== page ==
Allegations of war crimes have been lurking in the background as the Syrian conflict has continued to rage on, but on Wednesday a United Nations expert panel concluded that both sides had perpetrated them—but those from Bashar al-Assad's regime were more serious. Specifically, the report points to the May massacre in Houla, in which Syrian troops and their supporters killed 108 people, including 49 children, The BBC reported at the time.
The U.N. report "said the murders, unlawful killing, torture, sexual violence and indiscriminate attacks 'indicate the involvement at the highest levels of the armed and security forces and the government,' " The Associated Press's John Heilprin reports. It also says "murder, extrajudicial killings and torture, were perpetrated by anti-Government armed groups," according to the U.N. press release announcing the report. "However these violations and abuses were not of the same gravity, frequency and scale as those committed by Government forces and the Shabbiha." In February, another U.N. panel concluded that the Syrian army had committed crimes against humanity, and created a secret list of Syrian officials it said should be investigated for their involvement.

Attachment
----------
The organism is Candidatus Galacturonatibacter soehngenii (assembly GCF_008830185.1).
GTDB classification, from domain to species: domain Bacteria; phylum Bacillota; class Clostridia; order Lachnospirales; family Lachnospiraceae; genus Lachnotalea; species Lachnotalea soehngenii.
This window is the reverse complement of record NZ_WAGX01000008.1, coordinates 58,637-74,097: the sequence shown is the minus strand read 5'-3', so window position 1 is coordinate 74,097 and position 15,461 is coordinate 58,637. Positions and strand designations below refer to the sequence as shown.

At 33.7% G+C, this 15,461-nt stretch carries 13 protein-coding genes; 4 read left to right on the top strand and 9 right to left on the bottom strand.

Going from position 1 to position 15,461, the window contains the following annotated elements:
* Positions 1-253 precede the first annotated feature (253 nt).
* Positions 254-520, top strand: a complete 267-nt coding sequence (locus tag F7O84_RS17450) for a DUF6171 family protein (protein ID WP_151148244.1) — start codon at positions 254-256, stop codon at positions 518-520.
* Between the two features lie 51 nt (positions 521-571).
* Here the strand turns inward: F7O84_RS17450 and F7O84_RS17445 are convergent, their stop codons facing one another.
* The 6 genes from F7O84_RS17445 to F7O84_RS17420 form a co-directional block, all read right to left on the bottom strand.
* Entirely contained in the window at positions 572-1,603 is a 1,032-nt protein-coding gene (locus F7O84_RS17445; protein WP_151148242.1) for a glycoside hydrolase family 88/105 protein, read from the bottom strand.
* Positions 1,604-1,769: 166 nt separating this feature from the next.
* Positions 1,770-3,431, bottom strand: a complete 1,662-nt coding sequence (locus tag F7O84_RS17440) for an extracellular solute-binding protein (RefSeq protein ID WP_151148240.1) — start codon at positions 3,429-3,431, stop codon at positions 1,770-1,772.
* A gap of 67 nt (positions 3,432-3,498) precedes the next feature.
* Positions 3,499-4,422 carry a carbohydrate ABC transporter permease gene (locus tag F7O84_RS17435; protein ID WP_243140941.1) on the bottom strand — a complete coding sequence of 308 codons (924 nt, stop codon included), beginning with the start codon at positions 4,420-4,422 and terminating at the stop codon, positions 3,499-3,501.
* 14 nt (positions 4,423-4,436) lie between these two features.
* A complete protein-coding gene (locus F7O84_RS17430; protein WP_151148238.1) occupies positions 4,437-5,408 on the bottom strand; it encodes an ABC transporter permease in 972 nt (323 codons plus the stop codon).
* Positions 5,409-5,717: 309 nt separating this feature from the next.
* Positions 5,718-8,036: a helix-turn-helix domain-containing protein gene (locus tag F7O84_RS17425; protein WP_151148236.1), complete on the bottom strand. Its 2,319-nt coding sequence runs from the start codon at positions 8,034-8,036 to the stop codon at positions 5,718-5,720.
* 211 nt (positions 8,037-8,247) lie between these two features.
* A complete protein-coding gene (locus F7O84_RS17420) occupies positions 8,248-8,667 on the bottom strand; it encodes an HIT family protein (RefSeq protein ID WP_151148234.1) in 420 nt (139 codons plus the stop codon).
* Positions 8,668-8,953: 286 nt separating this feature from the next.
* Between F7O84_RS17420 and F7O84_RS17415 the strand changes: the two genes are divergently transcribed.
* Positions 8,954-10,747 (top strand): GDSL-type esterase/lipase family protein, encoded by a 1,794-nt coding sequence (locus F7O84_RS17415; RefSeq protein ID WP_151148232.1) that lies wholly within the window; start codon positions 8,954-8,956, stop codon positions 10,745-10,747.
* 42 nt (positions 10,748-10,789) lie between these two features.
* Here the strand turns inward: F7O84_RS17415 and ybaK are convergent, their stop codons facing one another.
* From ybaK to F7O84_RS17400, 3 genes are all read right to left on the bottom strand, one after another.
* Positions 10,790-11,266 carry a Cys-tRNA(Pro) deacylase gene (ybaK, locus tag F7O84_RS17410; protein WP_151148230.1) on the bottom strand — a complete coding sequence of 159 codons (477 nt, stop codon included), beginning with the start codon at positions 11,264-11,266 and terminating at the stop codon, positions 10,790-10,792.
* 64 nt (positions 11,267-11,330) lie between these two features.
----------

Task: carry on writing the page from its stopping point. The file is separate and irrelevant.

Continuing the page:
The latest report is the most detailed yet about what happened in Houla, and "could be used by world powers to justify tougher outside action against Syria, or strengthen calls for an international investigation and prosecution of possible war crimes and crimes against humanity," the AP reports. It's certainly bad PR for a regime that, as On the Media reported in June, has been slowly allowing more access to reporters to show just what a complicated mess the Syrian story really is.
This article is from the archive of our partner The Wire.
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